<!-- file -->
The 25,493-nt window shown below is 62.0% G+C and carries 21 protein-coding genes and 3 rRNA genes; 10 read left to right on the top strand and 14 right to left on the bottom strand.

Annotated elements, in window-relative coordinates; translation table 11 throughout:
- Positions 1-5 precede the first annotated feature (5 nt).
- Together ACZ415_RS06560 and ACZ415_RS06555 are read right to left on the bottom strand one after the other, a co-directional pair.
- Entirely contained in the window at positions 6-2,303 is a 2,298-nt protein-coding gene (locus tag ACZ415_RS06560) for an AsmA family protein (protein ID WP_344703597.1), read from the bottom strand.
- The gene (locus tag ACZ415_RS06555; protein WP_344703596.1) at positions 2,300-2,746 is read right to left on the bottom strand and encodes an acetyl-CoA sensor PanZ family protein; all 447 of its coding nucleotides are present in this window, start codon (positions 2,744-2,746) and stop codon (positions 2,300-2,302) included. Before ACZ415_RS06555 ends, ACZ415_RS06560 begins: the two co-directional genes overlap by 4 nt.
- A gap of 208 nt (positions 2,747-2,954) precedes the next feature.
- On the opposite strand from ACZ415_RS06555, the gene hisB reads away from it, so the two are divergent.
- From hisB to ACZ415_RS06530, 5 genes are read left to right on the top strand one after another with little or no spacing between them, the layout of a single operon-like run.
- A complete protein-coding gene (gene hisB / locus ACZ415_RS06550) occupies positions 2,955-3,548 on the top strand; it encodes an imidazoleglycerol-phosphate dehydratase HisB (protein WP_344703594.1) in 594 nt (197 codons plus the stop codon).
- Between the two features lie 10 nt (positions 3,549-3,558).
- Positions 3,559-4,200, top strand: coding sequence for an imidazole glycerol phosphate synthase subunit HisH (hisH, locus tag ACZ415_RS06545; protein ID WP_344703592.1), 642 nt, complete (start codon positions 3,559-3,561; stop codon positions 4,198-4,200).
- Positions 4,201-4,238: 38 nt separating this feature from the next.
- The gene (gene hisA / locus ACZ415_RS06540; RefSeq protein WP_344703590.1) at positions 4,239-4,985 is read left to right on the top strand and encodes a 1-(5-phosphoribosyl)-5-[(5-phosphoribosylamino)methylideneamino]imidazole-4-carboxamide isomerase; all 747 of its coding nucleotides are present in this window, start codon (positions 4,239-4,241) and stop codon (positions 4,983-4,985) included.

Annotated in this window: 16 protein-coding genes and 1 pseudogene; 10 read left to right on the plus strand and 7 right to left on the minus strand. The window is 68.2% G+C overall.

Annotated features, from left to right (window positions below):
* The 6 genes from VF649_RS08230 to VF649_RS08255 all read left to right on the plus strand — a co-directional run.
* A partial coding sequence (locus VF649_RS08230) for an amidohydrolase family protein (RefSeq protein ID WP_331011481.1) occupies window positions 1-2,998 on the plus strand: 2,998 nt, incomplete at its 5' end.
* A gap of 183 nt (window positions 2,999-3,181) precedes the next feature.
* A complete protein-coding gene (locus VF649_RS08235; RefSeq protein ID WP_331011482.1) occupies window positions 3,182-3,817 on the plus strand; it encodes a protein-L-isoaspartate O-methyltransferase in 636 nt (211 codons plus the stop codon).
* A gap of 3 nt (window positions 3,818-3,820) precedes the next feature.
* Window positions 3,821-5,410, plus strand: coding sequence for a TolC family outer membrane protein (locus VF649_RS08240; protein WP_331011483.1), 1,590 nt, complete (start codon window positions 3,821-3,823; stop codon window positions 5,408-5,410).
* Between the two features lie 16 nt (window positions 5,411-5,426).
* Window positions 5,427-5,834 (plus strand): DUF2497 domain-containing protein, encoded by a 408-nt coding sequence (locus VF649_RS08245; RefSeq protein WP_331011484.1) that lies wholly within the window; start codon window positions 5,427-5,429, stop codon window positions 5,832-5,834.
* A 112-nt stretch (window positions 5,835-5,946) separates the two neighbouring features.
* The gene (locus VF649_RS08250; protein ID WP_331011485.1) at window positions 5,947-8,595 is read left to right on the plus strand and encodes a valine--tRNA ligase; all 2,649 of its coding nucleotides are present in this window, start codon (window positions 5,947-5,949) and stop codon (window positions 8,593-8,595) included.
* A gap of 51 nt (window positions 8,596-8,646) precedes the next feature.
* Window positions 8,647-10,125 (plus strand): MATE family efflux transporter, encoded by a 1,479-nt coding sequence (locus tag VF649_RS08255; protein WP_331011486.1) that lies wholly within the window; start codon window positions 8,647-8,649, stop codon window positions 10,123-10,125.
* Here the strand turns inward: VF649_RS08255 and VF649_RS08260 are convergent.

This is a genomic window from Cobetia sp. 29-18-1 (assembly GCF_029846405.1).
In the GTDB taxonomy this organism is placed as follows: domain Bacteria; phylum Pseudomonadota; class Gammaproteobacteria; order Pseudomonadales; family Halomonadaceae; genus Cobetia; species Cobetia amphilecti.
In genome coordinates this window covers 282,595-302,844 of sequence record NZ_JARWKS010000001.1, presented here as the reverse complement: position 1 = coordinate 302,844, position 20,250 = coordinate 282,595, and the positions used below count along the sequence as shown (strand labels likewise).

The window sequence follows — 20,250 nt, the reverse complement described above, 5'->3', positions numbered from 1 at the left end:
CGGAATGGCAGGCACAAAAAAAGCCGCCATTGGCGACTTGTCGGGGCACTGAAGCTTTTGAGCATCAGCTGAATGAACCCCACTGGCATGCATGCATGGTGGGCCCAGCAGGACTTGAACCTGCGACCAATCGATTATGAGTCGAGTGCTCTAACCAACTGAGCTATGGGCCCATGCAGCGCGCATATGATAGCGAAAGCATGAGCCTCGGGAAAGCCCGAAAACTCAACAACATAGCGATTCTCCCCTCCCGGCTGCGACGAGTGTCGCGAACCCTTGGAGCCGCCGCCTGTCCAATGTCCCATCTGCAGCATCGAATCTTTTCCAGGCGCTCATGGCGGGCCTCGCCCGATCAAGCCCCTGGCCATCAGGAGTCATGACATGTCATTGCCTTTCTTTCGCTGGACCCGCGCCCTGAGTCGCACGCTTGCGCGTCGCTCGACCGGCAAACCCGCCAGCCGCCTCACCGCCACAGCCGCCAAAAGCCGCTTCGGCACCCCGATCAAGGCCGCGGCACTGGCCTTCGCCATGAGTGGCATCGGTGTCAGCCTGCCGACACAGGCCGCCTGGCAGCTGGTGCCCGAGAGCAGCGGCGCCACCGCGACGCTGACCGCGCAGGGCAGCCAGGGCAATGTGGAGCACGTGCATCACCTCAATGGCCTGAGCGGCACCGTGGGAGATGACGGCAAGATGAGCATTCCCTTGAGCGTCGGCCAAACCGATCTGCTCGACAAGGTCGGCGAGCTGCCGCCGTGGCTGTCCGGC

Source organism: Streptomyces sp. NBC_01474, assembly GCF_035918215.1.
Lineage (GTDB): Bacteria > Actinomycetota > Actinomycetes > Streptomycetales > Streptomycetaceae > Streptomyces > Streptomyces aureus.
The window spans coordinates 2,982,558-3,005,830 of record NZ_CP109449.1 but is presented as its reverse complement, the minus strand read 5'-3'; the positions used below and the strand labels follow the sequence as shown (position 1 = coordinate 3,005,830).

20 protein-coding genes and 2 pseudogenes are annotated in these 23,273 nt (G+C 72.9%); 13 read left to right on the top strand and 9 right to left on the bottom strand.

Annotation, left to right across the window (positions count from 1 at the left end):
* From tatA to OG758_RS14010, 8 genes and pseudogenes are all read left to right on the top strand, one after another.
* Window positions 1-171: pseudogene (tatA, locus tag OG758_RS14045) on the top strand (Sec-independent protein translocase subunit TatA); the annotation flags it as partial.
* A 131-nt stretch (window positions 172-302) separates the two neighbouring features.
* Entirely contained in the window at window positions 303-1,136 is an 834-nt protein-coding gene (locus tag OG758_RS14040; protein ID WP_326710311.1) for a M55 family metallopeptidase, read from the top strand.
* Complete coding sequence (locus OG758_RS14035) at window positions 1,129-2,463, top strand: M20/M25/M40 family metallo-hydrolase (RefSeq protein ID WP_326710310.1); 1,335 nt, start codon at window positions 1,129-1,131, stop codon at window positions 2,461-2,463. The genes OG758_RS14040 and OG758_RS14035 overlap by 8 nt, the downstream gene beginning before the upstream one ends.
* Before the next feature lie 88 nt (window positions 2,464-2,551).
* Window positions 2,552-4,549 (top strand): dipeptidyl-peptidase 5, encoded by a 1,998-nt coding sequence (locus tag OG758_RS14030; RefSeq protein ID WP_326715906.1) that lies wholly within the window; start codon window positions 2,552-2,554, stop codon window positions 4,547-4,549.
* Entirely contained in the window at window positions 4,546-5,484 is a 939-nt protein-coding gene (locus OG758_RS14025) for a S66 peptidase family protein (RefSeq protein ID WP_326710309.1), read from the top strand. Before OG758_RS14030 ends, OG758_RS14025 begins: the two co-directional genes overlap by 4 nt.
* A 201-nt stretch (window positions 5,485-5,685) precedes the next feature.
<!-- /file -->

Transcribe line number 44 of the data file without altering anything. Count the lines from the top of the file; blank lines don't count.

* Complete coding sequence (locus OG758_RS14035) at window positions 1,129-2,463, top strand: M20/M25/M40 family metallo-hydrolase (RefSeq protein ID WP_326710310.1); 1,335 nt, start codon at window positions 1,129-1,131, stop codon at window positions 2,461-2,463. The genes OG758_RS14040 and OG758_RS14035 overlap by 8 nt, the downstream gene beginning before the upstream one ends.